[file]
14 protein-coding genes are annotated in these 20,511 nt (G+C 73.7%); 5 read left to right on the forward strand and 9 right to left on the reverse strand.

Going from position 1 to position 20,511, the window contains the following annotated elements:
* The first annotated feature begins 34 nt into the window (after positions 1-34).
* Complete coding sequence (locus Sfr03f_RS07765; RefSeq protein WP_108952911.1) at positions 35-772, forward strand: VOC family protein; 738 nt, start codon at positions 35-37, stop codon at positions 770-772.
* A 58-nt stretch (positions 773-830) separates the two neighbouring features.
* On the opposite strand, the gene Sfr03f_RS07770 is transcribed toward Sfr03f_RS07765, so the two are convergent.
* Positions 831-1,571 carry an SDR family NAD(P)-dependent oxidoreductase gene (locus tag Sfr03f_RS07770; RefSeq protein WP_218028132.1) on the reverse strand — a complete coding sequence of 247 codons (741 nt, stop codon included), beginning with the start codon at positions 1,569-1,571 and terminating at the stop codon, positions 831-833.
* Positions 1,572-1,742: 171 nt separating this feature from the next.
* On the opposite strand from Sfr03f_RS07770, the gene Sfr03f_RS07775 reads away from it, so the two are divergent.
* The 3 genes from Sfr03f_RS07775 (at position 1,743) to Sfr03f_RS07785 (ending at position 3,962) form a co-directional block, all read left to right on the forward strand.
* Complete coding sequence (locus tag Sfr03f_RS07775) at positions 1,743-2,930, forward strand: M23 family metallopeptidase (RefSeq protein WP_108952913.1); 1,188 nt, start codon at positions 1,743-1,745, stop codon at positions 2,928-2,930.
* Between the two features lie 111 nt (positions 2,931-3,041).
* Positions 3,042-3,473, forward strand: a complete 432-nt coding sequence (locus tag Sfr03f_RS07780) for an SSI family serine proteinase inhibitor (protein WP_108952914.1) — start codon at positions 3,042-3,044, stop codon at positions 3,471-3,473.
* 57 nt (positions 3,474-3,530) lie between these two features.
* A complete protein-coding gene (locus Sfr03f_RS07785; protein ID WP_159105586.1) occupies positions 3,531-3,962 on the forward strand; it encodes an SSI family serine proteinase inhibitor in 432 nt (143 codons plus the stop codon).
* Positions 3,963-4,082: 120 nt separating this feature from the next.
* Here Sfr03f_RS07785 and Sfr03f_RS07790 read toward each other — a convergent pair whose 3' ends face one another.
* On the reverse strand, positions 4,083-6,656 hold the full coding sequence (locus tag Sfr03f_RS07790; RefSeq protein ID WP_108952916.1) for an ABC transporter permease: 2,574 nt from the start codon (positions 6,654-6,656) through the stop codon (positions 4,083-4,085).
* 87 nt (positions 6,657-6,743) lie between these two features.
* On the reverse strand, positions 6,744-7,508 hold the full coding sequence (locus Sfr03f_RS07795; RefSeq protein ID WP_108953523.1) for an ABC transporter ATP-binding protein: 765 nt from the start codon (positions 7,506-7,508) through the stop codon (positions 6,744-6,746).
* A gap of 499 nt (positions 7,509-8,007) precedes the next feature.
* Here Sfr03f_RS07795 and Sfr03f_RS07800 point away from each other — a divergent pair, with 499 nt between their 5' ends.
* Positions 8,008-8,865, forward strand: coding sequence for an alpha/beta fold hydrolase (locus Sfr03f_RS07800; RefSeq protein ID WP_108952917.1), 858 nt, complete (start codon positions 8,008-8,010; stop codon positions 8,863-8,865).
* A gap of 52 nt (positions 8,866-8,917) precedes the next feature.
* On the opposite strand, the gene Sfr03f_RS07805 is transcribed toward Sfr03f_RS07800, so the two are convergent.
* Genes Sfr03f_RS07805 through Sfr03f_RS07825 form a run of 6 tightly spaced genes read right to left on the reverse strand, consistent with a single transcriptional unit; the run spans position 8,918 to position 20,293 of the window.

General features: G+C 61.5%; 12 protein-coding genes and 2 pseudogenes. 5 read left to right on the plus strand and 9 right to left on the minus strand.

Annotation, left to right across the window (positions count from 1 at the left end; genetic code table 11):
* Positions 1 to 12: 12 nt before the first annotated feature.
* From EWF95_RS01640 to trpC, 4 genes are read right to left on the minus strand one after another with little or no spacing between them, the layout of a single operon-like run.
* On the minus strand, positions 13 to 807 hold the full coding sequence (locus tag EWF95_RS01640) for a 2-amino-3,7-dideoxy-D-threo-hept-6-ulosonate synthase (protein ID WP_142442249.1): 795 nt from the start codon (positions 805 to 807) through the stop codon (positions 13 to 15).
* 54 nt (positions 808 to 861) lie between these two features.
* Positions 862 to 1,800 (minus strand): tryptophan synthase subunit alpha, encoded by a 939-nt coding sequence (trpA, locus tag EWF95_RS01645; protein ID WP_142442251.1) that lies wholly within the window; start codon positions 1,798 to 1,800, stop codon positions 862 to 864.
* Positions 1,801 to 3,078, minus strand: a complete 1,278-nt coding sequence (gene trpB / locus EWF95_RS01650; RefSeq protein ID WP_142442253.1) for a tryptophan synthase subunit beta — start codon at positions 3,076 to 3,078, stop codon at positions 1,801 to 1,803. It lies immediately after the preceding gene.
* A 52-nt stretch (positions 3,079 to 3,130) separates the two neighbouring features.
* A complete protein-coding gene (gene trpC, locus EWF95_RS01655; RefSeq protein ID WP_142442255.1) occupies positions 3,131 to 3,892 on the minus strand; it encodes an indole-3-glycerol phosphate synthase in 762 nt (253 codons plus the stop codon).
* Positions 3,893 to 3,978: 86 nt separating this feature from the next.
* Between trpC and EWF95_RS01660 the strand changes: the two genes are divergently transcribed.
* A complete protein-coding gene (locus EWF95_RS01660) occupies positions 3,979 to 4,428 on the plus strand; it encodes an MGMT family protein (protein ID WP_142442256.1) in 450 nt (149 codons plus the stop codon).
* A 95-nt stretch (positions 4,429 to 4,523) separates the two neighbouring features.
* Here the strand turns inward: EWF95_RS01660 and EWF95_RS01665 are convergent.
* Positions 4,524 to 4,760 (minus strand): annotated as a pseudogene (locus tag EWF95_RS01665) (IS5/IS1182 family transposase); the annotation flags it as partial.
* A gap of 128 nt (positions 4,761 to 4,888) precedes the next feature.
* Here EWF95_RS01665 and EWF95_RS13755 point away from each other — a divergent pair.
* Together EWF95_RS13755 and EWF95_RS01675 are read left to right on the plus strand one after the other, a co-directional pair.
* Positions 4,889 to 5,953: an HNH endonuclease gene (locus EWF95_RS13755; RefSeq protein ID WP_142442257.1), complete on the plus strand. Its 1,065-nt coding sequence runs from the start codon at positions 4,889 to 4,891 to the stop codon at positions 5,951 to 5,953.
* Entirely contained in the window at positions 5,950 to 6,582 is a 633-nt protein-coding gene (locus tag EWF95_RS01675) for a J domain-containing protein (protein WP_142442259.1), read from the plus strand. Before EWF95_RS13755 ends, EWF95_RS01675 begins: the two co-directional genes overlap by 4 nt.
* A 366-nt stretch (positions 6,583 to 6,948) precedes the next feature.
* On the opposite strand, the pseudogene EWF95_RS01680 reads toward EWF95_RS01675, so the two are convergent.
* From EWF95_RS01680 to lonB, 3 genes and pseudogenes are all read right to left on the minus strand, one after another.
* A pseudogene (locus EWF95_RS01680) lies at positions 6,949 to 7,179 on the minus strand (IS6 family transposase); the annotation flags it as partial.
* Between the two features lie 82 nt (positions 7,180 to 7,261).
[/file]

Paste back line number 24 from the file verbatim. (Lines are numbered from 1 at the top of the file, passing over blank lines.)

* A gap of 52 nt (positions 8,866-8,917) precedes the next feature.